Every one one of these plans is written in pencil, and completely subject to change.

Untitled design (82)

Reminding myself that our homeschool may be different, but it is not less

This is my greatest struggle and lesson in homeschooling. Our homeschool necessarily looks different. My children have unique needs that require it. For too long, I have felt like different somehow meant less than what I see my friends doing with their kids.

I have felt like our reality is less than my idea of how homeschooling should be.

I am beginning to understand that just because it is different, doesn’t mean there is less learning.

Different does not mean less. It means individualized and special. It means appropriate and learner-centric. It means learning will actually happen.

I will not let homeschool be the boss of me. I will not let the curriculum, the schedule, or unrealistic expectations dictate how I help my boys learn.

No matter what your children’s needs, I don’t think you should either.

Now, let’s get back to the good stuff about this time of year. The school supply section at the store is waiting.

Special Education at Home (2)

A note from Jamie: If you’re homeschooling children with special needs, you simply must take a look at Shawna’s wonderful new book: Special Education at Home. Her voice is caring, guilt free, and full of both practical advice and inspiration. I highly recommend it!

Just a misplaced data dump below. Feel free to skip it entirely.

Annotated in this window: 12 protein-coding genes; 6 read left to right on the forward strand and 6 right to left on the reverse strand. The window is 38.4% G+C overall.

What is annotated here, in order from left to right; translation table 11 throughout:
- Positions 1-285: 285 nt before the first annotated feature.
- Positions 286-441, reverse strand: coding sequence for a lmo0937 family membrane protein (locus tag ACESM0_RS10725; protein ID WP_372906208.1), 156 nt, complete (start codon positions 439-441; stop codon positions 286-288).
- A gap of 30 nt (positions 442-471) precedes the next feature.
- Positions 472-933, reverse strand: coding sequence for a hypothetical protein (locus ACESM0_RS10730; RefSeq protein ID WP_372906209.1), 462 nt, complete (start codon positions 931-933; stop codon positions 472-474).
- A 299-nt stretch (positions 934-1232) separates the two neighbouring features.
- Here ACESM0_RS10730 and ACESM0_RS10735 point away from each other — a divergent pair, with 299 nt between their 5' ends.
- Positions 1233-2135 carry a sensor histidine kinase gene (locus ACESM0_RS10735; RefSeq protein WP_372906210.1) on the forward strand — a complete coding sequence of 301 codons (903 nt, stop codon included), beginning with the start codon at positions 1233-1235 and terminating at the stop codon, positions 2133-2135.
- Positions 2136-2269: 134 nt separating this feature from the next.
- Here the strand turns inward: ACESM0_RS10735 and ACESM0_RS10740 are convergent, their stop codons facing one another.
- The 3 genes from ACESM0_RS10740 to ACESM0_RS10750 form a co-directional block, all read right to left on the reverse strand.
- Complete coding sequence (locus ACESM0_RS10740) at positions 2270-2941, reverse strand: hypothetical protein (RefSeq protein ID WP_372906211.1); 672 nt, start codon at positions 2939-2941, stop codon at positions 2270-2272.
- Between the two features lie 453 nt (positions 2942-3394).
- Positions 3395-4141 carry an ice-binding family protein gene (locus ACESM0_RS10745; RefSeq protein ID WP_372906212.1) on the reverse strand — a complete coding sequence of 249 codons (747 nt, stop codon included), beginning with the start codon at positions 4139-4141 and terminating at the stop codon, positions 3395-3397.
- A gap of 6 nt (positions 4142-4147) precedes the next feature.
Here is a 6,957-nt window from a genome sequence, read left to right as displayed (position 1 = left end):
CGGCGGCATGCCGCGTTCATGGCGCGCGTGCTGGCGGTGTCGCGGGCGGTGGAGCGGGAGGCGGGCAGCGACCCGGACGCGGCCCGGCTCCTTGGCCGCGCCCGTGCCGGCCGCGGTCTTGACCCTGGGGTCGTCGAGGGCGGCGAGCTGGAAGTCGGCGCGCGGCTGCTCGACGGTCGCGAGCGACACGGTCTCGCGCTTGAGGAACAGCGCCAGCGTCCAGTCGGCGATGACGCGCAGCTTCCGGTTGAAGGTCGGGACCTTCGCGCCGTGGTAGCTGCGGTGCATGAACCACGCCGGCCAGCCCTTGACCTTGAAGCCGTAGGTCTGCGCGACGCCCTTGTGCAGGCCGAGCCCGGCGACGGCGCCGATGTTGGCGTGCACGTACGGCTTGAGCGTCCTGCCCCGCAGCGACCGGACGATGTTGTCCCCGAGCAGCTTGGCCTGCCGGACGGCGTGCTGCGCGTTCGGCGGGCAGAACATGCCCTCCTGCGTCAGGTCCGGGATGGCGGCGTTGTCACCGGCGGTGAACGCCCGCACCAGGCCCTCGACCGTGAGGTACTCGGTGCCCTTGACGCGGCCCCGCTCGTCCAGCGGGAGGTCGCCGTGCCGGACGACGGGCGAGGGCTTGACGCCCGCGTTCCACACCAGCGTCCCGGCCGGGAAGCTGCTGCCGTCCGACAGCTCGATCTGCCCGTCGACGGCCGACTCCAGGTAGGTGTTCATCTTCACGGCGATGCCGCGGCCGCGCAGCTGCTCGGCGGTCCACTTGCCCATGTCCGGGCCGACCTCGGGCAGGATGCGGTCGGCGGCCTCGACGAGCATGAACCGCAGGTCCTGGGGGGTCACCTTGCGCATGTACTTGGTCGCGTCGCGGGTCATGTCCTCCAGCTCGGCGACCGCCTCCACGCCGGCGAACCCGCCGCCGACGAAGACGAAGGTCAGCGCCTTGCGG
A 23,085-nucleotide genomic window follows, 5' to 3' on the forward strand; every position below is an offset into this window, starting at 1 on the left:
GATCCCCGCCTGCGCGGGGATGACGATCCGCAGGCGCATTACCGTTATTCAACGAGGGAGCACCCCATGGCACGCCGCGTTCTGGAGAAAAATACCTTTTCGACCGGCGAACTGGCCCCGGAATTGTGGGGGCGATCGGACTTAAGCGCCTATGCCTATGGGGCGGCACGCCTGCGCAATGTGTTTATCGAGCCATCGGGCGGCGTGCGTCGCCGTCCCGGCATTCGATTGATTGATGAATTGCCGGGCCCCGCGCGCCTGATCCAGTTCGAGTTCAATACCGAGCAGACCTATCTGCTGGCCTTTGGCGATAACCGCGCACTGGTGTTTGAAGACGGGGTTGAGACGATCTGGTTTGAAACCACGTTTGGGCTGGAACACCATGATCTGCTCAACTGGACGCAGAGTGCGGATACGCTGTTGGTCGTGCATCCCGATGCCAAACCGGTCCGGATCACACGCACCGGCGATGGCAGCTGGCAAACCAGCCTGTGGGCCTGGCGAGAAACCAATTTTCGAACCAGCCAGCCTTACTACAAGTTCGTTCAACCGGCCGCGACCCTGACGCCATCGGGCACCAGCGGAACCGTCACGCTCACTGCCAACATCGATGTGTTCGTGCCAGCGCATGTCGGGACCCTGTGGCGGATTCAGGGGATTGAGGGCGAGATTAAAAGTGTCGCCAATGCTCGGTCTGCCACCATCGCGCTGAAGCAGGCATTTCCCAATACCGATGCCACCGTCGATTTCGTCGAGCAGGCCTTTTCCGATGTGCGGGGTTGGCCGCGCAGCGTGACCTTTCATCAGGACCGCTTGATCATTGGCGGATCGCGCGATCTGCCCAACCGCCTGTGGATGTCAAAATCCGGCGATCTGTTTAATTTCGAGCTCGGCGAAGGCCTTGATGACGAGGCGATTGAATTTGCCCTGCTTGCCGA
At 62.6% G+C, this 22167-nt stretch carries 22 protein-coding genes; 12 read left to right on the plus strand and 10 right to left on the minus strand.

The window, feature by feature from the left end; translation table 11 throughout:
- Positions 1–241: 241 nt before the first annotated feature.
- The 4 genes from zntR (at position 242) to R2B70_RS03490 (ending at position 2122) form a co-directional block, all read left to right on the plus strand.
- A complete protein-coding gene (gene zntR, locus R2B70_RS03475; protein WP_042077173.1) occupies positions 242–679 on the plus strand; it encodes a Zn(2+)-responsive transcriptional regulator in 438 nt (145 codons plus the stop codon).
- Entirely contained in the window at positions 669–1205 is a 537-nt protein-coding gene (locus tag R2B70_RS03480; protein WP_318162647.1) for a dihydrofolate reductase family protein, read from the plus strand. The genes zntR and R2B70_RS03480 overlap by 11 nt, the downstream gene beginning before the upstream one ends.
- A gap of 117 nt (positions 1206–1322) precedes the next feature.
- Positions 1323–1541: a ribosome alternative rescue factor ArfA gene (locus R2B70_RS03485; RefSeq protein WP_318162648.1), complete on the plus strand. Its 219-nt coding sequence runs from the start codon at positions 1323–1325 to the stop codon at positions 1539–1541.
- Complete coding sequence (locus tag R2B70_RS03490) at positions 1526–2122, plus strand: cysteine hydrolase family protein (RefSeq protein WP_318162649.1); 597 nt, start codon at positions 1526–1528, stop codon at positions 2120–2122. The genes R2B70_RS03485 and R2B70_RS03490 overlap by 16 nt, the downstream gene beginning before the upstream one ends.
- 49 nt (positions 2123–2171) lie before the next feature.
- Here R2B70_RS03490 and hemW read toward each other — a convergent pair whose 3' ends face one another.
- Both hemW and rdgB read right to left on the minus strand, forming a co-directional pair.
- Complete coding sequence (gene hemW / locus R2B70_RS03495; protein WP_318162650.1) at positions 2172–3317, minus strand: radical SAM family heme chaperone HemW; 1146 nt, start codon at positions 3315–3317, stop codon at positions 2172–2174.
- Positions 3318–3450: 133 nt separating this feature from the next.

This post contains affiliate links. Thanks for your support!

SaveSave

About Shawna Wingert

Shawna Wingert is the creator of Not The Former Things, a blog dedicated to homeschooling children with learning differences and special needs. She loves finding out-of-the-box ways for out-of-the-box learners to thrive. She is the author of two books, Special Education at Home and Everyday Autism. You can follow Shawna and Not The Former Things on Pinterest, Facebook and Instagram.

Comments

  1. I always felt like a square peg in a round hole, trying to get curriculum to fit us. Curriculum itself is what never really worked for us. I’d buy something new only to give up weeks or even just days later. All the wasted money! For us reading aloud was huge, doing really super casual unit studies (with lots of impromptu rabbit trails), strewing lots of materials and experiences, working through a particular resource as the need or spirit struck us (“Hey, look at this book on sentence diagramming! Let’s try it.” Diagram for a few weeks, drop it and then come back to it a year or two later. “Hey remember that time we learned to diagram sentences? Let’s do some more!) – that was way more realistic for what turned out to be our style of homeschooling. Until the kids hit high school age, then everything tightened up because we are always thinking about the possibility of college. But it was the kids (mostly!) themselves who wanted to tighten things up.

  2. Yes! I often feel like the approach we take for my 16 yr old’s learning is ‘not enough.’ Not because he doesn’t do anything, mind you, but because it is different. I often get stuck in the trap of comparing his routine to that of other homeschoolers, or even my other children, and I begin to get stressed out and start adding things that are never going to meet his needs but are just there to make me feel better. Thank you for this. I really needed it. 🙂